Cruise Industry: Dubai takes on Venice with Dubai Canal Project

Dubai, a desert metropolis that has grown into a global economic and cruise tourism hub in just the past few decades, has announced plans for a canal that will take the best of Venice and re-create it in the desert…

Venice, that wonderful ancient city on the water, shocked the cruise industry recently by announcing that it may start to limit large cruise ship’s access to the inner lagoon.

Now, Dubai, a desert metropolis that has grown into a global economic and tourism hub in just the past few decades, has announced plans for a canal that will take the best of Venice and re-create it in the desert, thereby allowing the city to compete with one of the most popular cruise destinations in the world.

The Dubai Water Canal Project will cost upwards of AED 1.7-billion, and will see a 2.5 kilometre artificial canal constructed at the top of Business Bay, the new business and retail heart of the city.

The canal will connect Business Bay, itself an artificial lagoon connected to the natural Dubai Creek, with the Arabian Gulf, creating a continuous channel from the mouth of the creek, right through the heart of the city in a massive U-shape.

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The project has been divided into three phases, which are expected to be completed by late 2016, although it is unclear when the entire new development (including the new shopping mall, hotels, marinas and parks) will be completed.

The construction of the canal itself and related works has already started. Phase 1 will cost AED 580-million and involves the building of a 16-lane bridge over the canal, essentially turning that section of Sheik Zayed Road into a highway bridge over the canal.

This phase also involves the tracking and diversion of utility lines for water, electricity, sewage and telecoms. Phase 2, which will cost AED 384-million, will see the construction of two six-lane bridges over the canal for Al Wasl Road and Jumeirah Road (known informally in Dubai as ‘Beach Road’).

The most expensive phase, phase 3, costing upwards of AED 802-million, will involve digging the canal linking the Creek with the Arabian Gulf, extending from Sheikh Zayed Road, passing across Al Safa Park and Jumeirah 2 and terminating at the Arabian Gulf near the southern end of Jumeirah Beach Park.

“Phase 3 of the project covers drilling the water canal, constructing the sides of the canal, constructing three footbridges linking the two banks of the canal, and constructing four marine transit stations to boost the role of marine transport as a convenient and effective transit means,” says Mattar Al Tayer, Chairman of the Board and Executive Director of RTA (Roads & Transport Authority).

“Marine transit modes are expected to attract more than six million riders per annum according to the strategic marine transport plan in Dubai. The Canal will also boost the profile of Dubai as a leading destination for sea cruises,” he said.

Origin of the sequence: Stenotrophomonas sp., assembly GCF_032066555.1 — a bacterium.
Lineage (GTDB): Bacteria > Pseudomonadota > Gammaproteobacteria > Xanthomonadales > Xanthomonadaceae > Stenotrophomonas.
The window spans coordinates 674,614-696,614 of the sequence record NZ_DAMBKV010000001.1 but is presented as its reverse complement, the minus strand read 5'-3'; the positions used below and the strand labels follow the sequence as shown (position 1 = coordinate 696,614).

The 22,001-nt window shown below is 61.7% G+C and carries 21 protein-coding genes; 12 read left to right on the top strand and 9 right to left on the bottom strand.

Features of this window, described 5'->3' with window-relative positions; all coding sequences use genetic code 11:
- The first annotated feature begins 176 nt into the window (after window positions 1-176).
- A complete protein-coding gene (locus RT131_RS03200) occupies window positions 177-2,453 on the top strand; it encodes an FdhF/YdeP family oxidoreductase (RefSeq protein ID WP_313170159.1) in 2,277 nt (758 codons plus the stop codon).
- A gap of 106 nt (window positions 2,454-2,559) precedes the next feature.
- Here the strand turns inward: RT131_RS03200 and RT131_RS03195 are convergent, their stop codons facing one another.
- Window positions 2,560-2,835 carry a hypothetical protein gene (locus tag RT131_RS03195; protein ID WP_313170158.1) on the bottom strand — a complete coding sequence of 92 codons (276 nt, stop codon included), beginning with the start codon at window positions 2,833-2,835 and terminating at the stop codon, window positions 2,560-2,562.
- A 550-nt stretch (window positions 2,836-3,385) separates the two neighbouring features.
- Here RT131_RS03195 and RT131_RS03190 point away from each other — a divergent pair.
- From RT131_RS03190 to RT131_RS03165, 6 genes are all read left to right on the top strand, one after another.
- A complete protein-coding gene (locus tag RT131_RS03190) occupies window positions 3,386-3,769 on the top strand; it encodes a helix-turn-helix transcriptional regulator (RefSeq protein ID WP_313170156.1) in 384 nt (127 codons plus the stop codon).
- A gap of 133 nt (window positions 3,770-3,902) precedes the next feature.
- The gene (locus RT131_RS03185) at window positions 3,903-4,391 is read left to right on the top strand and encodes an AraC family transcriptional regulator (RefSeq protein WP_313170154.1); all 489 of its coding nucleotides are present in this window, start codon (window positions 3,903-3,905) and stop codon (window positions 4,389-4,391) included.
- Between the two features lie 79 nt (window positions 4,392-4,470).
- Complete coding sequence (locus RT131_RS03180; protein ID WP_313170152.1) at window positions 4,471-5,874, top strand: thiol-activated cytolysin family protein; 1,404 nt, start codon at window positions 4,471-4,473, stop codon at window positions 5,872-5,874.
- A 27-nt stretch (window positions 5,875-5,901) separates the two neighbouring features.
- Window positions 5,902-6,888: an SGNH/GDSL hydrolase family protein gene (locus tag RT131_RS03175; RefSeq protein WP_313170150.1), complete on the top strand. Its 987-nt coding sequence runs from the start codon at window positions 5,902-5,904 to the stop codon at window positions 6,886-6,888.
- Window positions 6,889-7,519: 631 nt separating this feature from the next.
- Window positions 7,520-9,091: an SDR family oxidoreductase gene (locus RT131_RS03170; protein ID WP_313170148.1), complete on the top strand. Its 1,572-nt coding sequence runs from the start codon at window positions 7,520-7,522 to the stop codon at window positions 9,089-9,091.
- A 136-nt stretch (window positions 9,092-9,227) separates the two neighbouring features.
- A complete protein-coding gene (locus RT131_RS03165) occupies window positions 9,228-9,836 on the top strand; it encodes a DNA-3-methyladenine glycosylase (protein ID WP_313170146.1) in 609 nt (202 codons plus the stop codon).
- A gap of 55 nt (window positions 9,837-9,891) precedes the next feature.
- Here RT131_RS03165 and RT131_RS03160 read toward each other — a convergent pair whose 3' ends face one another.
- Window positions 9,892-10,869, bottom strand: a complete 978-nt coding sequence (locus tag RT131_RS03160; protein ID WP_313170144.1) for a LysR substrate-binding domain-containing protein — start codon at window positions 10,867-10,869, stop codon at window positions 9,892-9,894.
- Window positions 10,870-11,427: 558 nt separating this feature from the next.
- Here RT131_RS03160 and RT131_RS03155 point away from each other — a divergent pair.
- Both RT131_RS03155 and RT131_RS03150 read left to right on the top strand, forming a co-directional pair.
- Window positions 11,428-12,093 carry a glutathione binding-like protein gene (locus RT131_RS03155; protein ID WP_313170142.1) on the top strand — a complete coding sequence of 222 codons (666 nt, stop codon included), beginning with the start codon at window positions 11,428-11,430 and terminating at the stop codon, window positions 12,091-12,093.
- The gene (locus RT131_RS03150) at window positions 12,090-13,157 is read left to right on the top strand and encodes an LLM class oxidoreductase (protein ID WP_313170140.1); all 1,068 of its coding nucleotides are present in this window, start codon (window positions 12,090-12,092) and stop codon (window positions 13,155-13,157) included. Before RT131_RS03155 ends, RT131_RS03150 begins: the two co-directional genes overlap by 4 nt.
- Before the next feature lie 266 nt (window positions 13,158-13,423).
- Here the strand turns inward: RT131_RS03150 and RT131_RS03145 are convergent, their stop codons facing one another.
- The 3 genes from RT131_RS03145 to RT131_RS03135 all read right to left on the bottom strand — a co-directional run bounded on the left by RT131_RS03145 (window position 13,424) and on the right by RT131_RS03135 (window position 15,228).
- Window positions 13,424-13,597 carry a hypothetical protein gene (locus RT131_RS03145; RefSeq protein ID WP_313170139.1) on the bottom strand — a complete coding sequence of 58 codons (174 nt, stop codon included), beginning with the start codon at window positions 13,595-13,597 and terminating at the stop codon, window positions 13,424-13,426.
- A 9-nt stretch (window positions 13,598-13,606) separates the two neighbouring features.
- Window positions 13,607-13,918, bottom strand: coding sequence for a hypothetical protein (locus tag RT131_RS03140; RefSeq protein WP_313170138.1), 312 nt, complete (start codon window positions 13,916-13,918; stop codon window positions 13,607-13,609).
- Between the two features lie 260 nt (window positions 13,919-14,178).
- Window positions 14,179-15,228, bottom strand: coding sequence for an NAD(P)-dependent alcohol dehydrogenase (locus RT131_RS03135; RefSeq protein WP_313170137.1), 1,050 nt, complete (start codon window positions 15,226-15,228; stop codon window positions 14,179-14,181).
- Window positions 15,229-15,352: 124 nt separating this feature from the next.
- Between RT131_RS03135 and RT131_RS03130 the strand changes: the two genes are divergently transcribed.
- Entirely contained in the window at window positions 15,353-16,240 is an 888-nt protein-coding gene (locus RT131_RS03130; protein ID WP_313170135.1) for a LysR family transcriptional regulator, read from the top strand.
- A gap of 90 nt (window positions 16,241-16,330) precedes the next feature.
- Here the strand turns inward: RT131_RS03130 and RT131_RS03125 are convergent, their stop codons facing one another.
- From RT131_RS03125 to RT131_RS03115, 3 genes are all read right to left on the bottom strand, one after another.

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The Dubai Canal will not be accessible to cruise ships, as the three roads bridges and four pedestrian bridges over the water will only be 8.5m high, allowing motor yachts and water taxis through, but not even the smallest cruise ships.

However, from the Dubai Cruise Terminal in Mina Rashid, the new canal will be easily accessible to cruise passengers via a Water Taxi, and the long expanse of water comprising Dubai Creek, Business Bay and Dubai Canal, essentially turning Bur Dubai into an island, will provide an opportunity for cruise passengers to see the city from a unique on-water perspective.

Artists’ renderings of the project envision a mini-Venice in the heart of the city, complete with a 50,000 sqm shopping centre, four hotels, 450 restaurants, luxury apartments and villas and walkways and cycle paths through immense swaths of greenery and parkland.

The Burj Khalifa is already the primary shore excursion option for most cruise passengers visiting the city, according to the leading cruise review website Cruise Critic, and the extension of Business Bay into Dubai Canal will provide an entirely new range of attractions for cruise tourists, right on the doorstep of the tallest building in the world.

The project is part of a concerted effort by Dubai to boost its profile as a leading cruise destination in the world, and not just on the Middle East cruise scene, where it is already the major cruise hub of the region.

At a recent press conference where Royal Caribbean International, the second-largest cruise line in the world, announced their intention to re-enter the regional cruise market, Dubai Tourism and Commerce Marketing Director Hamad Bin Mejren told Cruise Arabia & Africa that Dubai was already in the top 10 winter cruise destinations in the world.

The city is a signature destination on every cruise between Asian and Europe and the Canal project is likely to boost that ranking even further.

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